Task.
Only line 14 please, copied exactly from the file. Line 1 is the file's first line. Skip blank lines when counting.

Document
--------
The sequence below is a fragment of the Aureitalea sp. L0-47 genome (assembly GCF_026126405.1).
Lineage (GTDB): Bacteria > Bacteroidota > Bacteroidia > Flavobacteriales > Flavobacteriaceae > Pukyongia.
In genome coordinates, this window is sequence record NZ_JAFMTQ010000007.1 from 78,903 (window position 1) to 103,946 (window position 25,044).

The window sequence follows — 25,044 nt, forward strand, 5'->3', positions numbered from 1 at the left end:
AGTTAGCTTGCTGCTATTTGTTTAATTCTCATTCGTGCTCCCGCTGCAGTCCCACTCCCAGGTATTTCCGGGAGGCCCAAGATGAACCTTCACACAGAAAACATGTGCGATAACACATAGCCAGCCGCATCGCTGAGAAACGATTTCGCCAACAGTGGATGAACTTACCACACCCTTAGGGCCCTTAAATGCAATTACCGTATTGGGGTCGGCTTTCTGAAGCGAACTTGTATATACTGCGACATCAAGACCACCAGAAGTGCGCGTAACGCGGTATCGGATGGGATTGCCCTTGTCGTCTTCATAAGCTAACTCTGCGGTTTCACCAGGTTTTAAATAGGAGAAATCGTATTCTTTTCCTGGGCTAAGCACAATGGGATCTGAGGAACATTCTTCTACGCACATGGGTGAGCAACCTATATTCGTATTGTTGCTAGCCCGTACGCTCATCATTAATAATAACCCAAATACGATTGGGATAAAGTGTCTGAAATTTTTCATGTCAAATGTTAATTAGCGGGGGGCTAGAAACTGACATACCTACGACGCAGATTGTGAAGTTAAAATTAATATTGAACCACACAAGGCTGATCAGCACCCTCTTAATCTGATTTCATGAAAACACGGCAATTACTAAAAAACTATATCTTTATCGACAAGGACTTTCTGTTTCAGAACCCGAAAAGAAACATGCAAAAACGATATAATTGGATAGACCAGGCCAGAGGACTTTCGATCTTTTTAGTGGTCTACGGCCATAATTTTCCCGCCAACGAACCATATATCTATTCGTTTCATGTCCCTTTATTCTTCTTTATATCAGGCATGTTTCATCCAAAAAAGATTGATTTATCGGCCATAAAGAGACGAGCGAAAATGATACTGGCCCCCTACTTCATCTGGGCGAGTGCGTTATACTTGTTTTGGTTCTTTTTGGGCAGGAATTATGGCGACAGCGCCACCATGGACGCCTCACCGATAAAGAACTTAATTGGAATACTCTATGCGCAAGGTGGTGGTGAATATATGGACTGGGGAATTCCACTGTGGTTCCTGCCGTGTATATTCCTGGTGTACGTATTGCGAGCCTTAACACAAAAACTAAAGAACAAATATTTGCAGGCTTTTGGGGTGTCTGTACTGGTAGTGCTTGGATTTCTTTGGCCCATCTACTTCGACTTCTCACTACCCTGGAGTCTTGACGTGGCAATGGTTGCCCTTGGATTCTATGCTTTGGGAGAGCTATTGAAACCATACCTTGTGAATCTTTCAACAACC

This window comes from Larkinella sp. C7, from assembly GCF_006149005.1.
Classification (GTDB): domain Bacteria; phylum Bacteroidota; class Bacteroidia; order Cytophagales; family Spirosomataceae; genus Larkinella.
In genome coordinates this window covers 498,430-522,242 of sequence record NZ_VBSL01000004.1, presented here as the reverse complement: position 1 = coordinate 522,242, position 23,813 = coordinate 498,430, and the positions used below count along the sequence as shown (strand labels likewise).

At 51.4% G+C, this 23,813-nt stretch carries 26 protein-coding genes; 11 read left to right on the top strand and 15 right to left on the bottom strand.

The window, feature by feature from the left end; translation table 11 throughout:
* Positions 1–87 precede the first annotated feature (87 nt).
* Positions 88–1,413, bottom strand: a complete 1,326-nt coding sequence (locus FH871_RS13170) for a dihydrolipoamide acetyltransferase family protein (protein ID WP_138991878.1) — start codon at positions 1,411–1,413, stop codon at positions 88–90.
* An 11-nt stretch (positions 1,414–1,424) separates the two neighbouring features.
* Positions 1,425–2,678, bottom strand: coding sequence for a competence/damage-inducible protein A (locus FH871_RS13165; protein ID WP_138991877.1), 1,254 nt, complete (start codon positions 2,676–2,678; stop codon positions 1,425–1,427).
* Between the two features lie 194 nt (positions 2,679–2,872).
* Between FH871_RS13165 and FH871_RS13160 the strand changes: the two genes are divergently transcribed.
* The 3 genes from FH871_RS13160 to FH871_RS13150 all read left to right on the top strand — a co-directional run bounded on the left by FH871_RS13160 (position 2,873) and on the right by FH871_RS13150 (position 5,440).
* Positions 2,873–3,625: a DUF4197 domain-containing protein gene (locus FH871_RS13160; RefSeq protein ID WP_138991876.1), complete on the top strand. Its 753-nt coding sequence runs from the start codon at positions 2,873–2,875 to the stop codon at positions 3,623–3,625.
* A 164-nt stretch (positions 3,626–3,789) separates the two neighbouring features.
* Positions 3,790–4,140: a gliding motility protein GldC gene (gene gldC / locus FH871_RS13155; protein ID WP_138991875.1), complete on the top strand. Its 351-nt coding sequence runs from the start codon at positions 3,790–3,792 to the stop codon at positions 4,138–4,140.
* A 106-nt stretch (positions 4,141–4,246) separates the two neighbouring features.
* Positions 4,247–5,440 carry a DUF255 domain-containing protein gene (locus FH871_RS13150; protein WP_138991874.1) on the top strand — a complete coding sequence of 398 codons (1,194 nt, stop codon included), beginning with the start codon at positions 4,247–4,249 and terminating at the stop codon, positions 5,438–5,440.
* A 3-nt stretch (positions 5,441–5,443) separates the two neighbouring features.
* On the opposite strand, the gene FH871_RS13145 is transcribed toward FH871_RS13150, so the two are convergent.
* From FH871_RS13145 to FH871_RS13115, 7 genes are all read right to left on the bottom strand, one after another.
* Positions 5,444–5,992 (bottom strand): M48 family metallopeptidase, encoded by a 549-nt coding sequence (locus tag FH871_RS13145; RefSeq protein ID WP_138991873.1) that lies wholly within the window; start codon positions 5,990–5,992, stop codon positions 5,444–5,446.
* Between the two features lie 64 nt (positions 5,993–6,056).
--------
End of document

* Positions 1,425–2,678, bottom strand: coding sequence for a competence/damage-inducible protein A (locus FH871_RS13165; protein ID WP_138991877.1), 1,254 nt, complete (start codon positions 2,676–2,678; stop codon positions 1,425–1,427).